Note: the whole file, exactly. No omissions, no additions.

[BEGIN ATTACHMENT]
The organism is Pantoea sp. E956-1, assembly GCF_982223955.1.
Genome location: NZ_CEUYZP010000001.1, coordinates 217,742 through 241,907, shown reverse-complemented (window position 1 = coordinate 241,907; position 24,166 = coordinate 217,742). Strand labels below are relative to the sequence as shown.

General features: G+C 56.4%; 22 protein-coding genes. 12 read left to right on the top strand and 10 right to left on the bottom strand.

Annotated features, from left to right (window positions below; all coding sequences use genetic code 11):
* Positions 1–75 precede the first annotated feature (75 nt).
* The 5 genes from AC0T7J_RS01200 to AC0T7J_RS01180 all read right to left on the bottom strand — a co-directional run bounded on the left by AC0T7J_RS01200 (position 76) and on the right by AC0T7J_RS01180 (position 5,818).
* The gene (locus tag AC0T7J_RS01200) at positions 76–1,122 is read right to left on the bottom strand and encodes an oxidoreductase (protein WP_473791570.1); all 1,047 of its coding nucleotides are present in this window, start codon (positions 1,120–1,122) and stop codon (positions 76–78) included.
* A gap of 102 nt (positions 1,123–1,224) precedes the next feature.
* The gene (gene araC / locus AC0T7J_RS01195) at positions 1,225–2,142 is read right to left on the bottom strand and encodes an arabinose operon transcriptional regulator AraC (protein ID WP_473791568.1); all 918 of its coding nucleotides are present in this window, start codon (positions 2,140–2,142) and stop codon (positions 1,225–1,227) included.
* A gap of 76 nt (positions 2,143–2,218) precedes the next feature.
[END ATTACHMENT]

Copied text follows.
The organism is Pantoea sp. E956-1, assembly GCF_982223955.1.
Genome location: NZ_CEUYZP010000001.1, coordinates 217,742 through 241,907, shown reverse-complemented (window position 1 = coordinate 241,907; position 24,166 = coordinate 217,742). Strand labels below are relative to the sequence as shown.

General features: G+C 56.4%; 22 protein-coding genes. 12 read left to right on the top strand and 10 right to left on the bottom strand.

Annotated features, from left to right (window positions below; all coding sequences use genetic code 11):
* Positions 1–75 precede the first annotated feature (75 nt).
* The 5 genes from AC0T7J_RS01200 to AC0T7J_RS01180 all read right to left on the bottom strand — a co-directional run bounded on the left by AC0T7J_RS01200 (position 76) and on the right by AC0T7J_RS01180 (position 5,818).
* The gene (locus tag AC0T7J_RS01200) at positions 76–1,122 is read right to left on the bottom strand and encodes an oxidoreductase (protein WP_473791570.1); all 1,047 of its coding nucleotides are present in this window, start codon (positions 1,120–1,122) and stop codon (positions 76–78) included.
* A gap of 102 nt (positions 1,123–1,224) precedes the next feature.
* The gene (gene araC / locus AC0T7J_RS01195) at positions 1,225–2,142 is read right to left on the bottom strand and encodes an arabinose operon transcriptional regulator AraC (protein ID WP_473791568.1); all 918 of its coding nucleotides are present in this window, start codon (positions 2,140–2,142) and stop codon (positions 1,225–1,227) included.
* A gap of 76 nt (positions 2,143–2,218) precedes the next feature.